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January 27, 2010 in Outdoors
Rich Landers photo

The three 7-month-old cygnets tip bottoms up to feed on underwater vegetation as one of their parent trumpeter swans stays vigilant at Turnbull National Wildlife Refuge. There’s no way to positively identify the adult as Solo or his female partner without handling the bird and bending back feathers to reveal its sex organs, refuge biologists say.

January 25, 2010 in City, Outdoors
Rich Landers photo

Solo, the trumpeter swan who’s been returning to Turnbull National Wildlife Refuge for at least three and possibly four decades, arrived at Winslow Pool on Jan. 25, 2010, as soon as enough open water was free of ice for him to come back. This time he returned with the mate he found in 2009 and three of the four cygnets they produced that spring. Refuge biologists do not know where the swans spent the ice-up portion of the winter.

Rich Landers photo

Solo, the trumpeter swan who’s been returning to Turnbull National Wildlife Refuge for at least three and possibly four decades, is photographed at Winslow Pool on Monday, Jan. 25, 2010, with his mate and three of the four cygnets they produced in 2009.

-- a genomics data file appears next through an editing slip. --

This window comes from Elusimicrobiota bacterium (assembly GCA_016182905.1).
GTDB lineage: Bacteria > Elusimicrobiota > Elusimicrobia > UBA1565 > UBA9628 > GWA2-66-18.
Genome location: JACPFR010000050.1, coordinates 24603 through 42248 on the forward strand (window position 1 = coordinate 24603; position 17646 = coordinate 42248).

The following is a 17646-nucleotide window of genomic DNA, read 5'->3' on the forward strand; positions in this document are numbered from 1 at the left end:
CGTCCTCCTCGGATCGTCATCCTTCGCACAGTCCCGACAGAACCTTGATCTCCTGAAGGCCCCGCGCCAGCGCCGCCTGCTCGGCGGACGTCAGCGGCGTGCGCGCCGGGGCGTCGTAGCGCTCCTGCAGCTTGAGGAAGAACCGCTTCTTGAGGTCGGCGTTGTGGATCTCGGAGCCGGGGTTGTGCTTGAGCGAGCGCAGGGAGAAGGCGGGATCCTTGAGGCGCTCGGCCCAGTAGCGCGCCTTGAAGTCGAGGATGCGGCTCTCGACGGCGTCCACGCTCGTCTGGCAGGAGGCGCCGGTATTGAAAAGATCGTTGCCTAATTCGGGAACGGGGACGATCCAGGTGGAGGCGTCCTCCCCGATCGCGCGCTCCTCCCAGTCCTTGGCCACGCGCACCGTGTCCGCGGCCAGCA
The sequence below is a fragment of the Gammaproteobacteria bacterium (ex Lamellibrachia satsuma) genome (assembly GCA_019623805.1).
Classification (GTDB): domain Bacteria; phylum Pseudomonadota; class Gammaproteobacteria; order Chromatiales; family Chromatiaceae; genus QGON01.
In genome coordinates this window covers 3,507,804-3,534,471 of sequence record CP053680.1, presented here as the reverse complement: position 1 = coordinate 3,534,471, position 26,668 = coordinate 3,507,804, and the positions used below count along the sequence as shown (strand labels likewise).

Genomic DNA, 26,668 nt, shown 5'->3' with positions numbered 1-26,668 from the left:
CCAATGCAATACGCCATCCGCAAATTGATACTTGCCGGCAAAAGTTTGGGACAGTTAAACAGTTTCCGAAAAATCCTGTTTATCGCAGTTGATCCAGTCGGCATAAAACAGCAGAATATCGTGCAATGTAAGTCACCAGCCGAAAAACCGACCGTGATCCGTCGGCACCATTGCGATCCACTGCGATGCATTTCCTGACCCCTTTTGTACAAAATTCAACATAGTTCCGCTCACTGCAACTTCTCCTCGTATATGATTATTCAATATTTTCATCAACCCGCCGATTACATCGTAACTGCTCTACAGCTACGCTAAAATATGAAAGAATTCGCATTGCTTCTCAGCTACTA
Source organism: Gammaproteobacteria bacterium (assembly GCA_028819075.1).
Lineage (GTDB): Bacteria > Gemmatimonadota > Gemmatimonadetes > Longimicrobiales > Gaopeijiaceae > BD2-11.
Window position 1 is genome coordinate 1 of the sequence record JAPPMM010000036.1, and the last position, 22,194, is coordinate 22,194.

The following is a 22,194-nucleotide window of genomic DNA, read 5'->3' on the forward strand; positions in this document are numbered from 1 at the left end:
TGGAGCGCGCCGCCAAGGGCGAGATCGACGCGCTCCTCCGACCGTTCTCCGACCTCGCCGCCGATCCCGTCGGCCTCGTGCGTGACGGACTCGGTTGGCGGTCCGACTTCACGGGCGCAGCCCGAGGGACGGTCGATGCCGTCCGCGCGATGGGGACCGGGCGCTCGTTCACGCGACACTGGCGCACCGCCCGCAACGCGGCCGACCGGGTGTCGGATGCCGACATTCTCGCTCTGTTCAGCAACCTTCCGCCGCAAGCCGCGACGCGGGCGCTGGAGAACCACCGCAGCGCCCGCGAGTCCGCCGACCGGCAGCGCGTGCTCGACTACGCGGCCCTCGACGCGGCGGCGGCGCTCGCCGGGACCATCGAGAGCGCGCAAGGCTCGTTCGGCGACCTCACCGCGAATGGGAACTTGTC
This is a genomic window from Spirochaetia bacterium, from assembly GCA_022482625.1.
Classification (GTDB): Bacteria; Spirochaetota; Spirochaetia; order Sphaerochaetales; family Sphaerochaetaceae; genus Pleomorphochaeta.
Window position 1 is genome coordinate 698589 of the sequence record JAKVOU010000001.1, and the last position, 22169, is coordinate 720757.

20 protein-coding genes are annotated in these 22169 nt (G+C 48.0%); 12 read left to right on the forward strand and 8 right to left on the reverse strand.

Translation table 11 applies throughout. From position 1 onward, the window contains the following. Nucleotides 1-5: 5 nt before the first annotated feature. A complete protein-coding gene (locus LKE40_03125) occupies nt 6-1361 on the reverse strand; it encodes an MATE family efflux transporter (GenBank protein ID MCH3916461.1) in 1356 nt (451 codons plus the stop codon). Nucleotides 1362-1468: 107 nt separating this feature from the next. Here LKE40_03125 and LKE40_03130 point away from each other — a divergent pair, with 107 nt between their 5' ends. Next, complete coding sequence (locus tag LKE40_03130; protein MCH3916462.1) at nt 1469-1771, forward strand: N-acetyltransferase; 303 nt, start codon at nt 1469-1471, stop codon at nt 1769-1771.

Rich Landers photo

A family of trumpeter swans leave Winslow Pool at Turnbull National Wildlife Refuge after returning Monday, Jan. 25, 2010, as soon as enough open water was free of ice.

Rich Landers photo

A young trumpeter swan stretches its wings a minute or two before the swan family took off from Winslow Pool at Turnbull National Wildlife Reuge on Monday, Jan. 25, 2010. Also pictured is another of the three cygnets on the pond plus their parents, one of which is Solo, the trumpeter swan who’s been returning to Turnbull for at least three and possibly four decades.

Rich Landers photo

Solo the trumpeter swan that’s been returning to Turnbull National Wildlife Refuge for at least three and possibly four decades, takes off from Winslow Pool after returning to the refuge on Monday, Jan. 25, 2010.

Rich Landers photo

Two trumpter swans, including the male nicknamed Solo, swim at Turnbull National Wildlife Refuge after returning Monday, Jan. 25, 2010. The adult swans have orangish heads from feeding underwater while the three cygnets still have grayish heads. The young swans won’t be sexually mature until they are 4 years old.

Rich Landers photo

Solo, the trumpeter swan who’s been returning to Turnbull National Wildlife Refuge for at least three and possibly four decades, is photographed at Winslow Pool on Monday, Jan. 25, 2010, with his mate and three of the four cygnets they produced in 2009.